The state Bureau of Gambling Control has raised the stakes in the enduring battle between California’s gaming factions with a proposed regulation on collection fees at cardrooms.
Under current rules, establishments have wide discretion to waive pay-to-play fees for each hand, but the bureau is weighing options to standardize that process by requiring card clubs to set rules before each game. The industry considers it an attempt by tribal casinos to circumvent the legislative process, where several bills mandating collection fees have failed in recent years, and create a competitive advantage.
“They’re trying to get the cardrooms to raise their fees on the customers so the customers won’t play our games anymore and they’ll go to the tribal casinos instead,” said Jarhett Blonien, executive of Communities for California Cardrooms.
The group – which also frames the collection fees as an economic blow to card clubs and California – will be joined by former Assembly Speaker Willie Brown and Assemblyman Mike Gipson, D-Carson, to oppose the regulation at a public workshop hosted by the gambling bureau, 10 a.m. at the Ben Ali Shrine Center.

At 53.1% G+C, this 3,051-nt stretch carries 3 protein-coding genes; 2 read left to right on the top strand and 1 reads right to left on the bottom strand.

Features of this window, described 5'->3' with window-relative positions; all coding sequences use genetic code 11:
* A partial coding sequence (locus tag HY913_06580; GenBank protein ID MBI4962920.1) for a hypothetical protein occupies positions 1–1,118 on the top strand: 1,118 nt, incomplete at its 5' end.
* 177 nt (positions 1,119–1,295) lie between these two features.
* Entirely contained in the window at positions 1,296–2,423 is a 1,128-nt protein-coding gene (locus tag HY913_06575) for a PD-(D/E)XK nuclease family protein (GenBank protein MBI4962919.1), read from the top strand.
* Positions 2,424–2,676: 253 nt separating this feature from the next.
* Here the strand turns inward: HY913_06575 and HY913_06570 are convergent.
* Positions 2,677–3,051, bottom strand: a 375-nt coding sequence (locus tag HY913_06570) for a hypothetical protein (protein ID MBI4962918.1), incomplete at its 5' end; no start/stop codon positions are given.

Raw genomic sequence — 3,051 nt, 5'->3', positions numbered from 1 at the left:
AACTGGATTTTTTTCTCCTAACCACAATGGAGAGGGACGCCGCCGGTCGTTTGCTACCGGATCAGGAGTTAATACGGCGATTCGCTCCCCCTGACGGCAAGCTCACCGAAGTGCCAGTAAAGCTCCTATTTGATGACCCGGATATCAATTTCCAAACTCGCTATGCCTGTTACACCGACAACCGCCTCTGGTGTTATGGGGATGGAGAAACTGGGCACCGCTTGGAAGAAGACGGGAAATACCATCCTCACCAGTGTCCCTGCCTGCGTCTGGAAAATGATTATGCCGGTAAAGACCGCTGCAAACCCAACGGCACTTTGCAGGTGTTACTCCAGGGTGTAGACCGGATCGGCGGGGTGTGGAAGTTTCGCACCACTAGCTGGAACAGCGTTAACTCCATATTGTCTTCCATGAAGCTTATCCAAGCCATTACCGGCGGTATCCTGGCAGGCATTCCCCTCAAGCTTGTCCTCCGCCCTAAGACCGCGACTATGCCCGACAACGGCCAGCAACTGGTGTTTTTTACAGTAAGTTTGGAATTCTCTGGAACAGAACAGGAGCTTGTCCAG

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LICENSE LEARNING: More than 200,000 undocumented immigrants have applied for the new AB 60 driver’s license since it was introduced on Jan. 2, and the California Department of Motor Vehicles has issued approximately 25,300 licenses in that time. The state continues to do outreach to immigrant communities about the program, including a workshop hosted by Senate President Pro Tem Kevin de León in his home district, 2 p.m. Saturday at the Miguel Contreras Learning Complex Auditorium in Los Angeles.
CELEBRATIONS: Happy birthday to Rep. John Garamendi, D-Walnut Grove, who turns 70 tomorrow, and Rep. Mike Thompson, D-St. Helena, who turns 64 tomorrow.
Call The Bee’s Alexei Koseff, (916) 321-5236. Follow him on Twitter @akoseff.